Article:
A big misconception about the Texans trading Ryans to Philadelphia was that he could not work in a 3-4 scheme, but that’s not the case. Ryans had become expandable in that system because of the team’s strength at the linebacker position.
Off the bat, the Eagles have a decent 3-4 MLB option in Ryans. Although he is older, slower and not the best in man coverage, the pressure on Ryans could be alleviated by the presence of three other linebackers.
As far as the other three linebackers go, the Eagles would have to address that position in the upcoming draft. The name Jarvis Jones comes to mind, but there are other options.
The Eagles already have Mychal Kendricks, who we know is outstanding in coverage. But Kendricks has 3-4 experience from his time in college. While he was there, Kendricks was an outstanding blitzer. That, coupled with what we’ve seen from him so far, merits having confidence that he could thrive in a 3-4 system in the NFL.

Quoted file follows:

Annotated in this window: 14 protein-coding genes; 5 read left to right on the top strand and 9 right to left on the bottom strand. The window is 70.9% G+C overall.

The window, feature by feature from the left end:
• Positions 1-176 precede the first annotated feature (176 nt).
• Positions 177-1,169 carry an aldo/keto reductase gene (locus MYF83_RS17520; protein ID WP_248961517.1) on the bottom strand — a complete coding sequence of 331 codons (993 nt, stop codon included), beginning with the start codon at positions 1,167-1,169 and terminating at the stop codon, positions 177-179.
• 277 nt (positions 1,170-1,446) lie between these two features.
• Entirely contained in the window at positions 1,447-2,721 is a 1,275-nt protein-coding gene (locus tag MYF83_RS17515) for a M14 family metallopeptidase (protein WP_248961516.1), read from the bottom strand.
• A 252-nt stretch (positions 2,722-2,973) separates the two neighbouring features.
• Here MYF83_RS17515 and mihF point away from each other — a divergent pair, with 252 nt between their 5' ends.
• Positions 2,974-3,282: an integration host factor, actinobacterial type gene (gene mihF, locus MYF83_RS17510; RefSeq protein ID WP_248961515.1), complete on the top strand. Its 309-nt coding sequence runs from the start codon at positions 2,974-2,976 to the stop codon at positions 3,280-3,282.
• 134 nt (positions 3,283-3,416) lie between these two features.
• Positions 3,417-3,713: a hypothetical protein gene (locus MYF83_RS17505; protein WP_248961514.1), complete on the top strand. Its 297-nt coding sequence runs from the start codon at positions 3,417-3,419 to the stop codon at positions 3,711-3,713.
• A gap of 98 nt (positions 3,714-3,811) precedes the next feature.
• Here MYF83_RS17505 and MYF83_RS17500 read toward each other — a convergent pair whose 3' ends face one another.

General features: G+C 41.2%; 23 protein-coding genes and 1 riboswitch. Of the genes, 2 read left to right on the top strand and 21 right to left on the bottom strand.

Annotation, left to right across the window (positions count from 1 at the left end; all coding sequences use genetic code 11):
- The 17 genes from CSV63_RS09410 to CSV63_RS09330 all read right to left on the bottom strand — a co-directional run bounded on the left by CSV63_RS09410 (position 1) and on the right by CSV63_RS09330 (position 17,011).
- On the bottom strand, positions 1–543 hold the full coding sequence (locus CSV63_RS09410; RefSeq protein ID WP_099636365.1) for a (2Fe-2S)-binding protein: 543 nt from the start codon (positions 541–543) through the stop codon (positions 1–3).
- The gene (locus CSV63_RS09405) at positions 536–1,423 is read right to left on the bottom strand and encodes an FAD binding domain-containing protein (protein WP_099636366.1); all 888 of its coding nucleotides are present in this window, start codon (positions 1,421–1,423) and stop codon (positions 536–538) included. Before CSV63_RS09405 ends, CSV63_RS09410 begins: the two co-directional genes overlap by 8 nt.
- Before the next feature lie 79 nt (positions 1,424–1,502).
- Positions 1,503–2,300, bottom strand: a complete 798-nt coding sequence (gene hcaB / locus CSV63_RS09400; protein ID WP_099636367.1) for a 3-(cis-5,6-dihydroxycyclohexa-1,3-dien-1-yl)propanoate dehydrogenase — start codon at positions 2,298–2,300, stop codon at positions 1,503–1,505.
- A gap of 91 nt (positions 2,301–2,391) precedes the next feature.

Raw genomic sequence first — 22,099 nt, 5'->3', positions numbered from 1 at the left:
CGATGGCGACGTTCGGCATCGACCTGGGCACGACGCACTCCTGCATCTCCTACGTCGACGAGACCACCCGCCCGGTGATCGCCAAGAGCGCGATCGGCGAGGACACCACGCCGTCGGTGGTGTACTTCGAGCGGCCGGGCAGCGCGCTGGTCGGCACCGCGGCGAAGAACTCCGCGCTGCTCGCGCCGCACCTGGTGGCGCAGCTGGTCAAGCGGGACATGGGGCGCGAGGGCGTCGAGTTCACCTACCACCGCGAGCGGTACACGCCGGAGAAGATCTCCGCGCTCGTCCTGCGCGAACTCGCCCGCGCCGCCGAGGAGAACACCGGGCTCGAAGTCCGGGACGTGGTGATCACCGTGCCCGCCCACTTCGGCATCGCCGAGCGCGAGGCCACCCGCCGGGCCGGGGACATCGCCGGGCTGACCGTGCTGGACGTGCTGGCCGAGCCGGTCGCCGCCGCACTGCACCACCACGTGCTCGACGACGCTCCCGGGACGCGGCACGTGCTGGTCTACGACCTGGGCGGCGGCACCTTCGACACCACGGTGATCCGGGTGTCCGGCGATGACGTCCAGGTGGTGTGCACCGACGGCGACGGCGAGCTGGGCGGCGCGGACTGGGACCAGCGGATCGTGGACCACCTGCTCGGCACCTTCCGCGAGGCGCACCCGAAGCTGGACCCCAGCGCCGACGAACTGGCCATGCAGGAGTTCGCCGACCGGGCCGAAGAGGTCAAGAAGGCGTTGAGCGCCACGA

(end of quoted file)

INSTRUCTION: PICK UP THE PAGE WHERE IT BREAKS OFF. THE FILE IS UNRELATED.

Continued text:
The final linebacker position could be filled by Brandon Graham, who played both OLB and DE at Michigan. There are question marks regarding whether or not he’d be able to make that kind of a switch at this point, but if the Eagles really want to be the kind of progressive, forward-thinking franchise they’re advertising themselves to be, it’s worth a gamble. After all, it’s not exactly as though what they’re doing right now has been working.
As far as the defensive line goes, the Eagles have Trent Cole, who could play one end, and Fletcher Cox, who could play the other. If one of the two (Cole, if anyone) doesn’t work, Cullen Jenkins won a Super Bowl as a 3-4 defensive end with the Packers.